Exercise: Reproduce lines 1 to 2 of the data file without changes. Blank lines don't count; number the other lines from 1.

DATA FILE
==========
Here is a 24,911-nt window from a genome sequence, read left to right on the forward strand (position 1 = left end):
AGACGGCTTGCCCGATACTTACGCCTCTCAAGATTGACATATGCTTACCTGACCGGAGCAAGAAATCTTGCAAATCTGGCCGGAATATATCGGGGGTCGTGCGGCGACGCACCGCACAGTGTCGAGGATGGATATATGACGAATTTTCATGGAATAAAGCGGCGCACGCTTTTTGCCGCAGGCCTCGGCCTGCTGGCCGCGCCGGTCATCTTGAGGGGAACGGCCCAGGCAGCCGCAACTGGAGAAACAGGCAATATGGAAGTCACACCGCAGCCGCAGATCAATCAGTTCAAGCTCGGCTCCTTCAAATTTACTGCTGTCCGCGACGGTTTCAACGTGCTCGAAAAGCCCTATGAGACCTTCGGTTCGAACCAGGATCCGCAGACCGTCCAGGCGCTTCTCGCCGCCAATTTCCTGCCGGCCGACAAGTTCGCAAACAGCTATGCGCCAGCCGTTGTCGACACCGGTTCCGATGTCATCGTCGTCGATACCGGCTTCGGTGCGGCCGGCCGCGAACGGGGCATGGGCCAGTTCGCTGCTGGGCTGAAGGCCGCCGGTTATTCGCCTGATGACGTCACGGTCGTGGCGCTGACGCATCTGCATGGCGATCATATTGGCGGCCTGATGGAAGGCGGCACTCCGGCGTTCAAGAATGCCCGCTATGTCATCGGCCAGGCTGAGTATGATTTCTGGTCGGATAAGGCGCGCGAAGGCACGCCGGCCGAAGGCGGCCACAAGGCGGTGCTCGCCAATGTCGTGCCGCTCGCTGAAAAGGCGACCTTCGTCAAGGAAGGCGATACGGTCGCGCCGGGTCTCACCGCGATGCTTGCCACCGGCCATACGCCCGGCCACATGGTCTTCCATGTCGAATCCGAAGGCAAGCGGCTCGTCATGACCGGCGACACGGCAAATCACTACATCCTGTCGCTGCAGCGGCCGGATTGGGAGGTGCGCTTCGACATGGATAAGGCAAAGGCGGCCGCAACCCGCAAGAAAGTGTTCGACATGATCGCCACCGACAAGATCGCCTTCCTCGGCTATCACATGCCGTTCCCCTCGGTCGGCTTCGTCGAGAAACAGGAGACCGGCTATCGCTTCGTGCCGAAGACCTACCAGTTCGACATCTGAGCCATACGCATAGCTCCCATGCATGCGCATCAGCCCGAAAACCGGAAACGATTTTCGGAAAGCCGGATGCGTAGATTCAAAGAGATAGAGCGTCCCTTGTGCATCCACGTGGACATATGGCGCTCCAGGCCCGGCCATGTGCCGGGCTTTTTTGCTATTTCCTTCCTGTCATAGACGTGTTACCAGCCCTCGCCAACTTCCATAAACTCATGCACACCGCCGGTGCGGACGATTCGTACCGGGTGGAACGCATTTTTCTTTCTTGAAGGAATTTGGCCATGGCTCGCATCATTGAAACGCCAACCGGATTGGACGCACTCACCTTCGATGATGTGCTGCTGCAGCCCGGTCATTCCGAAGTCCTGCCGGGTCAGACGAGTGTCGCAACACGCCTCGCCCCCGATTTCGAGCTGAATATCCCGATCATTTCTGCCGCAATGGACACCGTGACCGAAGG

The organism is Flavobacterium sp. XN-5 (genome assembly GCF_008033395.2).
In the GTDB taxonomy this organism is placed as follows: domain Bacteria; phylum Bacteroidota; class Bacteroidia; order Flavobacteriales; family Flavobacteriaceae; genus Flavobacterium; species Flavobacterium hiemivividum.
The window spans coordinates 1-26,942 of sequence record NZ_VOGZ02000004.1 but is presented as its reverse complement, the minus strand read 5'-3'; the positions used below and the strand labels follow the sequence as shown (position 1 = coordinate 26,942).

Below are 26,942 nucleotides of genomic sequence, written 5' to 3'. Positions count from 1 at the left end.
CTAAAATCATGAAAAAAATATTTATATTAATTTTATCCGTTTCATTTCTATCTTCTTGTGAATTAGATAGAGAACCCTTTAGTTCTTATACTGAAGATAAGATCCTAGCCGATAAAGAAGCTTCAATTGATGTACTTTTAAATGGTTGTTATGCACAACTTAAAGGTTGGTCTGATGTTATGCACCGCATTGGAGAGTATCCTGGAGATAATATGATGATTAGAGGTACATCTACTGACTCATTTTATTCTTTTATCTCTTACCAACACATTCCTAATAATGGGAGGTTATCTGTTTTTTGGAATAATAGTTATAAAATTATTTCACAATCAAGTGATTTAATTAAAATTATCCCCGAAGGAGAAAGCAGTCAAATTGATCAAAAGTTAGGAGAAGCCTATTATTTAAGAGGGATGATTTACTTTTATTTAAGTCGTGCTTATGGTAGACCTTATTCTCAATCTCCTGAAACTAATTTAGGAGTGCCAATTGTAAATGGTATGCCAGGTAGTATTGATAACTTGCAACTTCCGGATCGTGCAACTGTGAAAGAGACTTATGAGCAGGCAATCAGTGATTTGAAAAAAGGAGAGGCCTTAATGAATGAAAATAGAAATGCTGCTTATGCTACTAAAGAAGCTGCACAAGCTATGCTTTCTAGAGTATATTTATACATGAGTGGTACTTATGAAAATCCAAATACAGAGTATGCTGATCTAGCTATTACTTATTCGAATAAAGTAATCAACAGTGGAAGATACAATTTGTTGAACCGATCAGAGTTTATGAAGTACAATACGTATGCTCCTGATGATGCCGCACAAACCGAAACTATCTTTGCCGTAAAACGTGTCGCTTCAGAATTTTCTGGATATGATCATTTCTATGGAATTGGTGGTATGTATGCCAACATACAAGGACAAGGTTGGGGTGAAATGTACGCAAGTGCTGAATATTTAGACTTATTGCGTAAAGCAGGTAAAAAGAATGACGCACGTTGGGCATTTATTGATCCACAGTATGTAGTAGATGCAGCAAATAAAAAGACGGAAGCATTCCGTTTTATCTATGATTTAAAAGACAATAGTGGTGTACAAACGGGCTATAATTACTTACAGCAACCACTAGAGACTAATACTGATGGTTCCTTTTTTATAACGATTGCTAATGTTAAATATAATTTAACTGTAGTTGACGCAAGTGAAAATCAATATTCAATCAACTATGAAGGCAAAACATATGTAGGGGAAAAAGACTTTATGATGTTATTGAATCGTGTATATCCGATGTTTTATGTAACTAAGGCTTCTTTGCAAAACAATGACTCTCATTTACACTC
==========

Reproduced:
Here is a 24,911-nt window from a genome sequence, read left to right on the forward strand (position 1 = left end):
AGACGGCTTGCCCGATACTTACGCCTCTCAAGATTGACATATGCTTACCTGACCGGAGCAAGAAATCTTGCAAATCTGGCCGGAATATATCGGGGGTCGTGCGGCGACGCACCGCACAGTGTCGAGGATGGATATATGACGAATTTTCATGGAATAAAGCGGCGCACGCTTTTTGCCGCAGGCCTCGGCCTGCTGGCCGCGCCGGTCATCTTGAGGGGAACGGCCCAGGCAGCCGCAACTGGAGAAACAGGCAATATGGAAGTCACACCGCAGCCGCAGATCAATCAGTTCAAGCTCGGCTCCTTCAAATTTACTGCTGTCCGCGACGGTTTCAACGTGCTCGAAAAGCCCTATGAGACCTTCGGTTCGAACCAGGATCCGCAGACCGTCCAGGCGCTTCTCGCCGCCAATTTCCTGCCGGCCGACAAGTTCGCAAACAGCTATGCGCCAGCCGTTGTCGACACCGGTTCCGATGTCATCGTCGTCGATACCGGCTTCGGTGCGGCCGGCCGCGAACGGGGCATGGGCCAGTTCGCTGCTGGGCTGAAGGCCGCCGGTTATTCGCCTGATGACGTCACGGTCGTGGCGCTGACGCATCTGCATGGCGATCATATTGGCGGCCTGATGGAAGGCGGCACTCCGGCGTTCAAGAATGCCCGCTATGTCATCGGCCAGGCTGAGTATGATTTCTGGTCGGATAAGGCGCGCGAAGGCACGCCGGCCGAAGGCGGCCACAAGGCGGTGCTCGCCAATGTCGTGCCGCTCGCTGAAAAGGCGACCTTCGTCAAGGAAGGCGATACGGTCGCGCCGGGTCTCACCGCGATGCTTGCCACCGGCCATACGCCCGGCCACATGGTCTTCCATGTCGAATCCGAAGGCAAGCGGCTCGTCATGACCGGCGACACGGCAAATCACTACATCCTGTCGCTGCAGCGGCCGGATTGGGAGGTGCGCTTCGACATGGATAAGGCAAAGGCGGCCGCAACCCGCAAGAAAGTGTTCGACATGATCGCCACCGACAAGATCGCCTTCCTCGGCTATCACATGCCGTTCCCCTCGGTCGGCTTCGTCGAGAAACAGGAGACCGGCTATCGCTTCGTGCCGAAGACCTACCAGTTCGACATCTGAGCCATACGCATAGCTCCCATGCATGCGCATCAGCCCGAAAACCGGAAACGATTTTCGGAAAGCCGGATGCGTAGATTCAAAGAGATAGAGCGTCCCTTGTGCATCCACGTGGACATATGGCGCTCCAGGCCCGGCCATGTGCCGGGCTTTTTTGCTATTTCCTTCCTGTCATAGACGTGTTACCAGCCCTCGCCAACTTCCATAAACTCATGCACACCGCCGGTGCGGACGATTCGTACCGGGTGGAACGCATTTTTCTTTCTTGAAGGAATTTGGCCATGGCTCGCATCATTGAAACGCCAACCGGATTGGACGCACTCACCTTCGATGATGTGCTGCTGCAGCCCGGTCATTCCGAAGTCCTGCCGGGTCAGACGAGTGTCGCAACACGCCTCGCCCCCGATTTCGAGCTGAATATCCCGATCATTTCTGCCGCAATGGACACCGTGACCGAAGG